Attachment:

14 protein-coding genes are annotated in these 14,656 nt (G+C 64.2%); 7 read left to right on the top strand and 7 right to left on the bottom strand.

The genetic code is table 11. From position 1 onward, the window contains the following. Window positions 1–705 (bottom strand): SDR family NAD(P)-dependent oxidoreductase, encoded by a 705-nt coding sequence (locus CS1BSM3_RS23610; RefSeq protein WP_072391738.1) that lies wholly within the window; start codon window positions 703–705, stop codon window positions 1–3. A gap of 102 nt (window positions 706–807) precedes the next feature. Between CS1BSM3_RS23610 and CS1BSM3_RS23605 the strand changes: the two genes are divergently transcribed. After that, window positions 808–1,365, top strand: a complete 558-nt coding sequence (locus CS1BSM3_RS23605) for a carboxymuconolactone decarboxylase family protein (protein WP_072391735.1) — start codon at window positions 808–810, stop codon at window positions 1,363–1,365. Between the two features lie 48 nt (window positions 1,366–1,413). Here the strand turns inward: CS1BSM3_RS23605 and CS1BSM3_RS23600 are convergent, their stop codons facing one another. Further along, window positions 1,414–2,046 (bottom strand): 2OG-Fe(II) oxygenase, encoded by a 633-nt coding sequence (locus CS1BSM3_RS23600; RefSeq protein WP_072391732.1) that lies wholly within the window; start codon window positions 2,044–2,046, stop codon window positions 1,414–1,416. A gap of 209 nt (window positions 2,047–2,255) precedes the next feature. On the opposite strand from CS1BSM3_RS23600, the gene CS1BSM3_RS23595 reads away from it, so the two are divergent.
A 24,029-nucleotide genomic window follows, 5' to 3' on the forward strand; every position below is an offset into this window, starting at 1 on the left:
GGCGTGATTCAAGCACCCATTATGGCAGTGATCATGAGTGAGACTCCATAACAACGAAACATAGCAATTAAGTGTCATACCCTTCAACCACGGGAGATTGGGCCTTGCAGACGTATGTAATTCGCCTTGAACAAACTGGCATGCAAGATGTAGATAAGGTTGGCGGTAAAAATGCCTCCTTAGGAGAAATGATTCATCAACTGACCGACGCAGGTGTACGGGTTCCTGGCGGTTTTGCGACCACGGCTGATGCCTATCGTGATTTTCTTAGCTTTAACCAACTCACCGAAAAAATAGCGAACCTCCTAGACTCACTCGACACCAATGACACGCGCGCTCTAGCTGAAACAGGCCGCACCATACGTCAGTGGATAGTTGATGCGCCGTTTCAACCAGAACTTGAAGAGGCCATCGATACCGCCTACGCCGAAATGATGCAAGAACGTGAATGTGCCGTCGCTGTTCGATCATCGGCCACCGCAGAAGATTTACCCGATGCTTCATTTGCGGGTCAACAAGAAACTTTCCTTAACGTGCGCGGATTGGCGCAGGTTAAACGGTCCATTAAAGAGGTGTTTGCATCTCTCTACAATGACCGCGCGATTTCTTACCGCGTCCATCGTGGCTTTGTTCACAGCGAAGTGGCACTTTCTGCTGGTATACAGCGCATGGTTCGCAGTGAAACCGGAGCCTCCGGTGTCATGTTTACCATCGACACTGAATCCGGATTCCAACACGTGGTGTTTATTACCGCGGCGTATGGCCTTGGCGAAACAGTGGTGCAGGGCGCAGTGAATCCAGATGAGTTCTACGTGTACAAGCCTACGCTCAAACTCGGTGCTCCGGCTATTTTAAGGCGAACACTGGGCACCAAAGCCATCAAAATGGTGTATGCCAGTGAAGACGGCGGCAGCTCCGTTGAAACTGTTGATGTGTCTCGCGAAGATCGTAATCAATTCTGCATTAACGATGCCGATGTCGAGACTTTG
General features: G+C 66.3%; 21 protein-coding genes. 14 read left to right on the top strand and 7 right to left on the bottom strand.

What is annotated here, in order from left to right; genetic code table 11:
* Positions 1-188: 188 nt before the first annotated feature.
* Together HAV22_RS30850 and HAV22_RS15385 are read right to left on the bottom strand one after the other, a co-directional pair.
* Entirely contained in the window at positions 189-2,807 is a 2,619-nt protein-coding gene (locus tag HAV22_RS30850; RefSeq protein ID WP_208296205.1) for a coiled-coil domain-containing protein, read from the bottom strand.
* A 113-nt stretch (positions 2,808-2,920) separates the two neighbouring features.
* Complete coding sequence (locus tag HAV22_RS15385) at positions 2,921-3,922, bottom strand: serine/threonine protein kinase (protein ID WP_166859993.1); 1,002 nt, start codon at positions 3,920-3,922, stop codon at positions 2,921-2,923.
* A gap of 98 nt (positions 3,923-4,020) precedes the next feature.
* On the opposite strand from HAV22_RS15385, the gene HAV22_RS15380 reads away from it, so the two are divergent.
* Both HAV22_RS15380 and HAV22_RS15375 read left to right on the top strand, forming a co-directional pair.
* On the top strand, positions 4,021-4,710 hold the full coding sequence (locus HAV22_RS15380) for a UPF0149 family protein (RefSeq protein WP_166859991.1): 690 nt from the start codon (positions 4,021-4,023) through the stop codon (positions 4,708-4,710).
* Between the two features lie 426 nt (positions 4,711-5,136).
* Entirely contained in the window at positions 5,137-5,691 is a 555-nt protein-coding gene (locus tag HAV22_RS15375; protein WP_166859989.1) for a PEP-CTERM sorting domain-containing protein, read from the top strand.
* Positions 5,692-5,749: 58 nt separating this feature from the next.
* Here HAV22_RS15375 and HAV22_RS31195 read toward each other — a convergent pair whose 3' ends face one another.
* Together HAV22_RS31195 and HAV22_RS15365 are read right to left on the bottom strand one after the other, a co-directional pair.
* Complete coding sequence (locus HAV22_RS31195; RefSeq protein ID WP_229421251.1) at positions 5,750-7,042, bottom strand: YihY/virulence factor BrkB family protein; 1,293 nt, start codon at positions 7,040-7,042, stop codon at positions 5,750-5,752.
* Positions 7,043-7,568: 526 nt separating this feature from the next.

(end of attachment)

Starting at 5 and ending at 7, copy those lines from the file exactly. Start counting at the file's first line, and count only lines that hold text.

General features: G+C 66.3%; 21 protein-coding genes. 14 read left to right on the top strand and 7 right to left on the bottom strand.

What is annotated here, in order from left to right; genetic code table 11:
* Positions 1-188: 188 nt before the first annotated feature.